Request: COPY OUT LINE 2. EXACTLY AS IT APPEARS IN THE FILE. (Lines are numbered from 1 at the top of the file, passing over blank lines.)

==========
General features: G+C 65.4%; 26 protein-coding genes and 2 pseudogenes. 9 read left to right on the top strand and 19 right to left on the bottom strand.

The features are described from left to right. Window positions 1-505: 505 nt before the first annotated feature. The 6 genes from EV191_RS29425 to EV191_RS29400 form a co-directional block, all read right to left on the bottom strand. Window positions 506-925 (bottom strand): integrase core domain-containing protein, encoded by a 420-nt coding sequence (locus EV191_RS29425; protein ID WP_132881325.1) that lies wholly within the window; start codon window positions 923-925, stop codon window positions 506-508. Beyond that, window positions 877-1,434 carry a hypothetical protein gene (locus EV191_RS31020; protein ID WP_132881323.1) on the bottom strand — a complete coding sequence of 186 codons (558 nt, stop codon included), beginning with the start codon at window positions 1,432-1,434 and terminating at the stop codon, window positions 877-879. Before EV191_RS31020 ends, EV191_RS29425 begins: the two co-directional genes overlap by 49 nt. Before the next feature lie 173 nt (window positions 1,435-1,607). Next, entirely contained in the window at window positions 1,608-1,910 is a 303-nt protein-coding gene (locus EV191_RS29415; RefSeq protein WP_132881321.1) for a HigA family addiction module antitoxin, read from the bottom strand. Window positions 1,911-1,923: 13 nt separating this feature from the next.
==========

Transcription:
The features are described from left to right. Window positions 1-505: 505 nt before the first annotated feature. The 6 genes from EV191_RS29425 to EV191_RS29400 form a co-directional block, all read right to left on the bottom strand. Window positions 506-925 (bottom strand): integrase core domain-containing protein, encoded by a 420-nt coding sequence (locus EV191_RS29425; protein ID WP_132881325.1) that lies wholly within the window; start codon window positions 923-925, stop codon window positions 506-508. Beyond that, window positions 877-1,434 carry a hypothetical protein gene (locus EV191_RS31020; protein ID WP_132881323.1) on the bottom strand — a complete coding sequence of 186 codons (558 nt, stop codon included), beginning with the start codon at window positions 1,432-1,434 and terminating at the stop codon, window positions 877-879. Before EV191_RS31020 ends, EV191_RS29425 begins: the two co-directional genes overlap by 49 nt. Before the next feature lie 173 nt (window positions 1,435-1,607). Next, entirely contained in the window at window positions 1,608-1,910 is a 303-nt protein-coding gene (locus EV191_RS29415; RefSeq protein WP_132881321.1) for a HigA family addiction module antitoxin, read from the bottom strand. Window positions 1,911-1,923: 13 nt separating this feature from the next.